Riding The Hyphen


When I was in college, a professor blew my mind when he explained the birth of modernism this way: In the old days, when artists looked out a window, they saw a garden. Today, when they look outside, they see the window.

In other words, the process of looking — or the presence of the “frame” — is what now captured people’s attention.

I had another moment like this recently — a feeling that the frame of my cultural attention had shifted — after hearing New York Times critic-at-large Edward Rothstein discuss “Identity Museums and the Jewish Question” as part of Stanford University’s Charles Michael Lecture Series.

Rothstein, who writes primarily about museum culture for The Times, presented a brief history of modern European and American museums, identifying three stages. The first is the imperial stage, where major powers presented art and objects to emphasize their political and cultural influence. The second is the enlightenment stage, in which understanding other cultures and knowledge for its own sake was the dominant impulse. The last decade has witnessed the flowering of the third stage, represented by the “identity museum.”

Rothstein is disappointed with the results of these “hyphenated,” identity-based museums, the product of two generations of identity politics that prioritize a political story over historical texture or artistic excellence. Most of them also focus too much on the “American side of the hyphen,” his primary critique of the new National Museum of American Jewish History in Philadelphia.

What struck me most in the language of Rothstein’s analysis was the emphasis on the hyphen itself, a symbol whose importance we have only begun to consider.

In a way, the hyphen — connecting enormous categories like “Jewish” and “American” — functions for us now the way “melting pot” did a century ago, and the “salad bowl” has for the last generation. The melting pot, of course, was Ellis Island, where Hungarian or Romanian Jews smelted themselves into New Yorkers; the salad bowl is multiculturalism, in which one’s “American” identity and “native” culture of origin existed in an uneasy relationship.

The value of the hyphen is that it doesn’t mush every identity together, nor does it prevent different aspects of identity to cut off all connection with each other. And its practical utility can be seen in the functioning of most of today’s museum education departments.

The museum model has evolved dramatically in recent years from a curatorial-based institution, in which one voice presents the truth, to a conversation-based program, in which art and objects create a space for reflection and feedback. Museum visitors are asked to view their host institutions less as temples to art, and more as experiences connecting the museum’s vision and their personal biography. Visitors are often asked, during their visit, to ride the hyphen, figuring out where on the infinite number of points between categories they might reside — ethnically, artistically, or even imaginatively.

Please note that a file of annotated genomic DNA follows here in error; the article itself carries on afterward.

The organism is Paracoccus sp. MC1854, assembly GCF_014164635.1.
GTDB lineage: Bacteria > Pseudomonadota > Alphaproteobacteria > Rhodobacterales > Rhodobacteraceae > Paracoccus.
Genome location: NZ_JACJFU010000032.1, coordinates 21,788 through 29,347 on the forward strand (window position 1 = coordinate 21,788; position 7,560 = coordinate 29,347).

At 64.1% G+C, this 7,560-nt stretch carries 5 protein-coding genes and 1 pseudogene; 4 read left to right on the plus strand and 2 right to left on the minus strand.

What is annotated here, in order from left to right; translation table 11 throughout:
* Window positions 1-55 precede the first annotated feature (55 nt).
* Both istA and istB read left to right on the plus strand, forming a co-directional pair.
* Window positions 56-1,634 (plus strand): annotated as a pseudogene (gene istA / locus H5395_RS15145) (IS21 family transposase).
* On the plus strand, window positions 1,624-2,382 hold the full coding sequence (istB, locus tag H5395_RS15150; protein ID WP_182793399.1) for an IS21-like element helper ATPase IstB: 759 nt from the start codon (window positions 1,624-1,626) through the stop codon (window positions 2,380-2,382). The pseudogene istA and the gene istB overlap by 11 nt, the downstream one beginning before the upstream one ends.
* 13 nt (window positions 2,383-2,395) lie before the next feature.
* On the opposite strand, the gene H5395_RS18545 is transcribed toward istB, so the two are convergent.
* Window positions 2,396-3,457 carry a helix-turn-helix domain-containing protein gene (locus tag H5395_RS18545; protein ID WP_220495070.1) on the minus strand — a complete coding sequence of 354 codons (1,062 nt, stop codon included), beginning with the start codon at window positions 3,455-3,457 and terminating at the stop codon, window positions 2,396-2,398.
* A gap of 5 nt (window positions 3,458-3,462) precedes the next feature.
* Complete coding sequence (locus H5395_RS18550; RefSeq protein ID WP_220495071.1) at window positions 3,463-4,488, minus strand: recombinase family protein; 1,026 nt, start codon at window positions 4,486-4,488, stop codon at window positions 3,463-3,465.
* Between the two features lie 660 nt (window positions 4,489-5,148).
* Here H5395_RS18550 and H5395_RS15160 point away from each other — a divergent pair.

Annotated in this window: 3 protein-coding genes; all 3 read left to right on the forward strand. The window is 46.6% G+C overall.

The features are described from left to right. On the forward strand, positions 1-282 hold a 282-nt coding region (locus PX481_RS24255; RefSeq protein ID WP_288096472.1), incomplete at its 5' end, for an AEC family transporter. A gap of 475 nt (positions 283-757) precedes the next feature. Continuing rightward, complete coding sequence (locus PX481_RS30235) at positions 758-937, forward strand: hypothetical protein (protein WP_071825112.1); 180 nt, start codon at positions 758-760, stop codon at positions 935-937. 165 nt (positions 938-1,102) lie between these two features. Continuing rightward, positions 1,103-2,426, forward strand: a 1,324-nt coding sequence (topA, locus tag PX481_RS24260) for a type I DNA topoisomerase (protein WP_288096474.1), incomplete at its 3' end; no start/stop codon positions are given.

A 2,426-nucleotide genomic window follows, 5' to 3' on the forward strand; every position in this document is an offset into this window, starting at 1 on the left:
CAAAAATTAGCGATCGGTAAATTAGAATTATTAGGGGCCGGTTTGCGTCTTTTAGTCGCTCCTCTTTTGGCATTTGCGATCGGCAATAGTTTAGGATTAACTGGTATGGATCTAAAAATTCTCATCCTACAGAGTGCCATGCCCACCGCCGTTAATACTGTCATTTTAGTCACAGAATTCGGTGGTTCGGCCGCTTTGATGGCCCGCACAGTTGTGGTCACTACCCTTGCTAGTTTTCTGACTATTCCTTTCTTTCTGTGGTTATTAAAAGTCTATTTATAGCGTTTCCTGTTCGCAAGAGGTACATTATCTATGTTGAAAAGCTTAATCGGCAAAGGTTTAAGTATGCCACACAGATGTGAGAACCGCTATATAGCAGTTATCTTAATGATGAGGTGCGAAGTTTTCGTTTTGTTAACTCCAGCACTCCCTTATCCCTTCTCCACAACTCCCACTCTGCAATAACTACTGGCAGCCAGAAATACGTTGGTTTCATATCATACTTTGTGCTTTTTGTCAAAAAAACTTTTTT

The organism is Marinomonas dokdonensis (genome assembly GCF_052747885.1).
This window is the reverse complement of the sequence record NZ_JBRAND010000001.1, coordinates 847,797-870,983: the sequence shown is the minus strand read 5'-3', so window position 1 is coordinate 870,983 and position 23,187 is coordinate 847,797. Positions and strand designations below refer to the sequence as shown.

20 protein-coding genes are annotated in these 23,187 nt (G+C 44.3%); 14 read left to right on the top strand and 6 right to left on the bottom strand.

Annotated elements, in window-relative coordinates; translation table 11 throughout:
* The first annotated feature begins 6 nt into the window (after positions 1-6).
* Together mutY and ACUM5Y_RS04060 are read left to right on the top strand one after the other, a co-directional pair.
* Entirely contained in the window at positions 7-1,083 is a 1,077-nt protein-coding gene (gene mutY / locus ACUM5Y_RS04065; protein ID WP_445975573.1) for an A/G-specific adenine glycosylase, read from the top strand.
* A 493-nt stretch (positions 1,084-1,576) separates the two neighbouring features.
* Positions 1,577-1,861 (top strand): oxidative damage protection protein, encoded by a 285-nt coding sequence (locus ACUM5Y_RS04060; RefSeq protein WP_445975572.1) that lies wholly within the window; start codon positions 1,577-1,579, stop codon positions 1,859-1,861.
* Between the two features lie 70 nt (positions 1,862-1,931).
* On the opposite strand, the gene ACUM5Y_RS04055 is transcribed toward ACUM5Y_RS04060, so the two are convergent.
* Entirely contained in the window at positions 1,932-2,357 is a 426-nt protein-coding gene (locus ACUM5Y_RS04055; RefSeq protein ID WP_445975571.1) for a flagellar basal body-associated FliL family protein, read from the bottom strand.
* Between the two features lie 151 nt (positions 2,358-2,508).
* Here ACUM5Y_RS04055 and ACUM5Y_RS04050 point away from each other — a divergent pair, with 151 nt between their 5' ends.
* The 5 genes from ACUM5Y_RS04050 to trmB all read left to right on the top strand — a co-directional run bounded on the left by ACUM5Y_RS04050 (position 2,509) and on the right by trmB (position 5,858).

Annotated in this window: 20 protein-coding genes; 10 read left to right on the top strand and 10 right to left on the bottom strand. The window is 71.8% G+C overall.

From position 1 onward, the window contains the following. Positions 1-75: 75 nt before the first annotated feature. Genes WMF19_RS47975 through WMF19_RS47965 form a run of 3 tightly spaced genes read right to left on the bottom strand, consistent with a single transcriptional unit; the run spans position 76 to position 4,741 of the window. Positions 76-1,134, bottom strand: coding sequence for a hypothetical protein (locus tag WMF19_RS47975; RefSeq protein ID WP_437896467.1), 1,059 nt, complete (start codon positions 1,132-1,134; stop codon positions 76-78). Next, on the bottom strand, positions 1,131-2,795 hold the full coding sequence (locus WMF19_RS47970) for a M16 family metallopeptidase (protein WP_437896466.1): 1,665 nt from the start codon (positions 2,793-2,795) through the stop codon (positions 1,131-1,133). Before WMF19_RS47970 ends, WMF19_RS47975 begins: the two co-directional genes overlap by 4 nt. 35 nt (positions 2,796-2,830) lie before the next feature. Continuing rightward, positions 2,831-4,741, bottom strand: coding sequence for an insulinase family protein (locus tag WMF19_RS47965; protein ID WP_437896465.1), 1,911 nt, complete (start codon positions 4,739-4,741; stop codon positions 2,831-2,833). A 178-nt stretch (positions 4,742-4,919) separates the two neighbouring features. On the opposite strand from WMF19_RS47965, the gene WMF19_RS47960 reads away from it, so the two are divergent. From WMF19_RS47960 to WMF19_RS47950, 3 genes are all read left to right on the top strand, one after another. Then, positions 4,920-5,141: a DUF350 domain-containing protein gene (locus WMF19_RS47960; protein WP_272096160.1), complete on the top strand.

Rothstein suggests that the hyphenated museums (with or without the actual hyphen) may have become a signature institution of American liberalism, prioritizing political identity over cultural experience. But I wonder if that slender line of punctuation can be recast as an invitation to consider the dynamic, ever-changing relationship between different aspects of our ethnic and political presentations.

When I mentioned the hyphen theory to my grandmother, who grew up in Europe where a Jew was a Jew was a Jew, I thought she would agree with its novelty. Instead she said, “It’s like the Akedah, isn’t it? We can’t tolerate God’s command to kill Isaac or Abraham’s acceptance of it, so we have to work with the conversation between them, the hyphen connecting the divine and the human.”

Theologically speaking, perhaps she is right. One can also consider Martin Buber’s formulation of “I-Thou,” a landmark in 20th-century Jewish philosophy, which privileged the hyphen, asking it to do the heavy lifting as it mediates the spiritual connection between one person and another, or between an individual and God.

Existentially speaking, of course, the hyphen is not sufficiently robust to capture the complexity of the human experience. Our multiple voices can’t be constrained on one line, connecting only two identities (Whitman got both America and the human condition right when he said “I contain multitudes.”) But the appearance, in black and white, of a metaphor that flexibly communicates between two branches of our identity is still a gift.

In other words, I’m proud to be a hyphenated-Jew.

Daniel Schifrin, writer-in-residence at the Contemporary Jewish Museum in San Francisco, hosts its new podcast series, “The Space Between.”